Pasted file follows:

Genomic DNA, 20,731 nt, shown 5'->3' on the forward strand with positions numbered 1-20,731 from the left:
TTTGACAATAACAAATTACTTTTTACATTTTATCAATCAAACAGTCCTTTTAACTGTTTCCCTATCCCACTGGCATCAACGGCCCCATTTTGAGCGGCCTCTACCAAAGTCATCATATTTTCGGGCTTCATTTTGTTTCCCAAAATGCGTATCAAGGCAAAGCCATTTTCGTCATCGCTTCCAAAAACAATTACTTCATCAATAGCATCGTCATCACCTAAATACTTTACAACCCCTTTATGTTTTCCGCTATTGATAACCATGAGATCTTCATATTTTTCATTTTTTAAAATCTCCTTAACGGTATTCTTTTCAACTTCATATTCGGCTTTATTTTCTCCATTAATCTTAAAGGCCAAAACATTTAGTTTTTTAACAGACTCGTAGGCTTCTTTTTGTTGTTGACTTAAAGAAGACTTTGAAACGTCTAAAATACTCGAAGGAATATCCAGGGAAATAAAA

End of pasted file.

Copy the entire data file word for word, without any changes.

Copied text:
Genomic DNA, 20,731 nt, shown 5'->3' on the forward strand with positions numbered 1-20,731 from the left:
TTTGACAATAACAAATTACTTTTTACATTTTATCAATCAAACAGTCCTTTTAACTGTTTCCCTATCCCACTGGCATCAACGGCCCCATTTTGAGCGGCCTCTACCAAAGTCATCATATTTTCGGGCTTCATTTTGTTTCCCAAAATGCGTATCAAGGCAAAGCCATTTTCGTCATCGCTTCCAAAAACAATTACTTCATCAATAGCATCGTCATCACCTAAATACTTTACAACCCCTTTATGTTTTCCGCTATTGATAACCATGAGATCTTCATATTTTTCATTTTTTAAAATCTCCTTAACGGTATTCTTTTCAACTTCATATTCGGCTTTATTTTCTCCATTAATCTTAAAGGCCAAAACATTTAGTTTTTTAACAGACTCGTAGGCTTCTTTTTGTTGTTGACTTAAAGAAGACTTTGAAACGTCTAAAATACTCGAAGGAATATCCAGGGAAATAAAA